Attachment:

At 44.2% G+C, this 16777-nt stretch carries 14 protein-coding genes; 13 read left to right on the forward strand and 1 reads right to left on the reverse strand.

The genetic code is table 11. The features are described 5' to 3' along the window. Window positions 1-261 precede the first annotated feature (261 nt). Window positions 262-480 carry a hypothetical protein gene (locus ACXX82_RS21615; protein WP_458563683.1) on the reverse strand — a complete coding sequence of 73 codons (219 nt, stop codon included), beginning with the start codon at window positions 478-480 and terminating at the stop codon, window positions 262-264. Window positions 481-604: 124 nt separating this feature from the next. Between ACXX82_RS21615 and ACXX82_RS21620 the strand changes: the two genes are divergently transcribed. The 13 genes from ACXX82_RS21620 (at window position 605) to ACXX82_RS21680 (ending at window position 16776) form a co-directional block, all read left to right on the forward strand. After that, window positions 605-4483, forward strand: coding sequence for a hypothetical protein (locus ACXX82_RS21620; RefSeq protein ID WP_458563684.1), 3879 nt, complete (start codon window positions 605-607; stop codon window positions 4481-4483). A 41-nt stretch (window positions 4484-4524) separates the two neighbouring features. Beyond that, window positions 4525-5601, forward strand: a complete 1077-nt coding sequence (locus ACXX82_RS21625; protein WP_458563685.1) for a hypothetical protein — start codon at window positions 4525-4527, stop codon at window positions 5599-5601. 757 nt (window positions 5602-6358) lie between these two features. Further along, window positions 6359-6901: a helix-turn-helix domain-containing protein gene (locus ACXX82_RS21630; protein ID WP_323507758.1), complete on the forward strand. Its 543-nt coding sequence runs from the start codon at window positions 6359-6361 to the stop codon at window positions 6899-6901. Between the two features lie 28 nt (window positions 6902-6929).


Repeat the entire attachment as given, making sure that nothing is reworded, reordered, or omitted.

At 44.2% G+C, this 16777-nt stretch carries 14 protein-coding genes; 13 read left to right on the forward strand and 1 reads right to left on the reverse strand.

The genetic code is table 11. The features are described 5' to 3' along the window. Window positions 1-261 precede the first annotated feature (261 nt). Window positions 262-480 carry a hypothetical protein gene (locus ACXX82_RS21615; protein WP_458563683.1) on the reverse strand — a complete coding sequence of 73 codons (219 nt, stop codon included), beginning with the start codon at window positions 478-480 and terminating at the stop codon, window positions 262-264. Window positions 481-604: 124 nt separating this feature from the next. Between ACXX82_RS21615 and ACXX82_RS21620 the strand changes: the two genes are divergently transcribed. The 13 genes from ACXX82_RS21620 (at window position 605) to ACXX82_RS21680 (ending at window position 16776) form a co-directional block, all read left to right on the forward strand. After that, window positions 605-4483, forward strand: coding sequence for a hypothetical protein (locus ACXX82_RS21620; RefSeq protein ID WP_458563684.1), 3879 nt, complete (start codon window positions 605-607; stop codon window positions 4481-4483). A 41-nt stretch (window positions 4484-4524) separates the two neighbouring features. Beyond that, window positions 4525-5601, forward strand: a complete 1077-nt coding sequence (locus ACXX82_RS21625; protein WP_458563685.1) for a hypothetical protein — start codon at window positions 4525-4527, stop codon at window positions 5599-5601. 757 nt (window positions 5602-6358) lie between these two features. Further along, window positions 6359-6901: a helix-turn-helix domain-containing protein gene (locus ACXX82_RS21630; protein ID WP_323507758.1), complete on the forward strand. Its 543-nt coding sequence runs from the start codon at window positions 6359-6361 to the stop codon at window positions 6899-6901. Between the two features lie 28 nt (window positions 6902-6929).